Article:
Plastic covers the Venezuelan lake of Maracaibo, the largest in Latin America.Henry Chirinos (efe)
Just one hundred years ago, in the month of December, an accident occurred in an exploratory well on the eastern coast of Lake Maracaibo, in western Venezuela.
The event gained immediate notoriety throughout the world for its spectacularity and for all that it meant for Big Business to have secured a region with true productive potential.
The column of light crude jet rose 40 meters above the wellhead with a flow of one hundred thousand barrels per day and for nine days it could be seen with the naked eye from Maracaibo, 45 kilometers on the other side of the great lake.
The explosion was the product of the accumulation of gases during a pause of several months that imposed an obstruction in the well, less than 500 meters deep.
When drilling finally resumed, gases burst their way in, causing the wooden winch of the Los Barrosos #2 well to rupture into a thousand pieces.
Before the operators managed to control the incident, more than 900,000 barrels of light crude rained down on an area of more than 300 hectares.
It could, then, be said (as does our Francisco Monaldi, from Rice University, in Texas), that the oil industry burst into the life of a very poor, barbaric, and malarial country thanks to a drilling accident.
Before the end of the decade of low prices and an explosion in global demand, the country was already among the leading producers in the world.
My generation is contemporary with the Suez crisis, the creation of Opec and the rise in prices that followed the Yom Kippur War in 1973. We became adults with the nationalization of the industry and the creation, in 1976, of the ineffable Petróleos de Venezuela, PDVSA.
It was just then that Terry Lynn Karl, a young political science master's student at Stanford University, made a pilgrimage to Caracas just to meet Dr. Juan Pablo Pérez Alfonzo, the so-called "father of OPEC."
Interest in the role that, since its founding, OPEC had played in the geopolitics of the Cold War was growing at that time in American universities.
The embargo against the West decreed by the Arab members of OPEC at the end of 1973 finally materialized the idea of "oil as a weapon" that had taken hold in the Arab world with the definitive strengthening of the cartel of producing countries achieved at the beginning of that decade.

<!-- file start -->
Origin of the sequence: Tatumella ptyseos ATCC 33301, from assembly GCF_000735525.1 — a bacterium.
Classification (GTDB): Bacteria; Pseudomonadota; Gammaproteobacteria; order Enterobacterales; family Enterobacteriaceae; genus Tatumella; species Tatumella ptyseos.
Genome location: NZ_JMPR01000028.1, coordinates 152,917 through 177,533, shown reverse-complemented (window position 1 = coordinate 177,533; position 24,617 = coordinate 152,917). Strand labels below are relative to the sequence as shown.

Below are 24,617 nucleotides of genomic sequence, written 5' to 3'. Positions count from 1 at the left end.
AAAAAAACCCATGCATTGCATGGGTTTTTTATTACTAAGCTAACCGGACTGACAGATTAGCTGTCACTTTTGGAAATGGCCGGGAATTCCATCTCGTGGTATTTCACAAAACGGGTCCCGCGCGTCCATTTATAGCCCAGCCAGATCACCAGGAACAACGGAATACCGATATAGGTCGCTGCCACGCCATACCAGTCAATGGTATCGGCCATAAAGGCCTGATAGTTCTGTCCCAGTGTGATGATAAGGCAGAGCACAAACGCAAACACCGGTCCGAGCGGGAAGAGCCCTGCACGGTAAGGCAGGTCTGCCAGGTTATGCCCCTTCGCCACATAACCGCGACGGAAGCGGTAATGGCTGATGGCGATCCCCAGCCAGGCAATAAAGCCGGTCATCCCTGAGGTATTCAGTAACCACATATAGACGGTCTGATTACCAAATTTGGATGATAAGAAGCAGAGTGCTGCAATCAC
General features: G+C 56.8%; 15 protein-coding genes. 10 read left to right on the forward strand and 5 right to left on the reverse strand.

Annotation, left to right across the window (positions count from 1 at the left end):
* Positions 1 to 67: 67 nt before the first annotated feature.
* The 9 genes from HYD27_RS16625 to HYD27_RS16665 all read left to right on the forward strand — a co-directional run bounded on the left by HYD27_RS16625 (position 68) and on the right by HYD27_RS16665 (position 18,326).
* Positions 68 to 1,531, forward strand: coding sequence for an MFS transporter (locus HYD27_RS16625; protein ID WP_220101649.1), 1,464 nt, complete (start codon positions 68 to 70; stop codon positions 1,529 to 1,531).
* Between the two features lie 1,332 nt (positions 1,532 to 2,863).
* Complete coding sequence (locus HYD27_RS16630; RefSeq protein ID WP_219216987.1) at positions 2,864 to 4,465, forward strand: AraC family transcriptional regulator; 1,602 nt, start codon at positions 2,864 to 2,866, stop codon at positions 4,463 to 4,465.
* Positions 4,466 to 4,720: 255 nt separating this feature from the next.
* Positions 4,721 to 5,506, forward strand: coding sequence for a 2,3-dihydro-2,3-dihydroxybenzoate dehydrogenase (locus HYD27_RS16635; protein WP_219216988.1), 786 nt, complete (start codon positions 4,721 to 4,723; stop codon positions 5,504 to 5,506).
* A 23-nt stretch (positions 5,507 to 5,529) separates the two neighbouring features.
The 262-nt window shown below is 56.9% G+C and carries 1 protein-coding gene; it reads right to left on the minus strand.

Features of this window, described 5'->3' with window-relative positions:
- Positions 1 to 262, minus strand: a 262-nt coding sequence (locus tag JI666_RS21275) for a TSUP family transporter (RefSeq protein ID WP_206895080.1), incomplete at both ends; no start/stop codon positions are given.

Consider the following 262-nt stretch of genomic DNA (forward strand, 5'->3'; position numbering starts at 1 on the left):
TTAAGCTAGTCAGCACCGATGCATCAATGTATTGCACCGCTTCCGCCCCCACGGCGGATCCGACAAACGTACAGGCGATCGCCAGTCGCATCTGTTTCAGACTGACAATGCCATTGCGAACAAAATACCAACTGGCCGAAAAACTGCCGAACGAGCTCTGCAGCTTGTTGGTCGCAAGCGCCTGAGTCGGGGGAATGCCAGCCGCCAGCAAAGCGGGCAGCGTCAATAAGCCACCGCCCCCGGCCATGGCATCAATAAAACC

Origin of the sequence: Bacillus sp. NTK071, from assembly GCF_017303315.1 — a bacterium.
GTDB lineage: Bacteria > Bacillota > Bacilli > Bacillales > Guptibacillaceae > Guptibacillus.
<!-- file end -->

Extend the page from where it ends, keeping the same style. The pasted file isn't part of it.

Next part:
Mindful of all this, Terry Lynn Karl was working on a doctoral thesis on the producer cartel.
Karl tells that Pérez Alfonzo told him: “Forget about Opec, young man.
It is a very boring topic.
Study better what oil does to our countries.
What he's doing to us.
Look around you, in twenty years we will be in ruins!
Terry Karl accepted the suggestion to forget about Opec and immediately redid his plans to undertake research that, after a few years, resulted in a seminal book:
The paradox of plenty: oil booms and petrostates
, published in 1997 by the University of California.
It has not yet been translated into Spanish.
The paradox of abundance: the booms and the petro-states
is a superlative study of comparative economic history that goes back to the Spanish-American and European seventeenth century before guiding a detailed, hot examination of state "conducts", of the mentality of the civil service and the turbulent conditions in which the governments of many exporting nations made decisions during that price boom.
Karl's book is today a canonical text covering the ups and downs of two almost consecutive high price cycles, the one that began with the '73 embargo and the 1981 boom, the latter sparked in large part by the Iran-Iraq war ( 1980-1988).
Karl examines the institutional performance of nine oil-producing countries during those booms.
Some of the countries examined were already members of Opec at that time;
These are nations with histories, institutions, and cultures as disparate as those of Nigeria, Iran, Iraq, Gabon, Algeria, Ecuador, Indonesia, and most notably Norway.
The take-off platform for this ambitious comparative study was precisely Venezuela.
The researcher frequented the country for five years from the same Year I of nationalization.
When I read it for the first time, when it appeared at the end of the last century, I felt that I was facing a treatise on the volcanology of the petrostates and, also, a log of our subject lives of the price cycle for a century.
The passage of time has not dispelled that impression.
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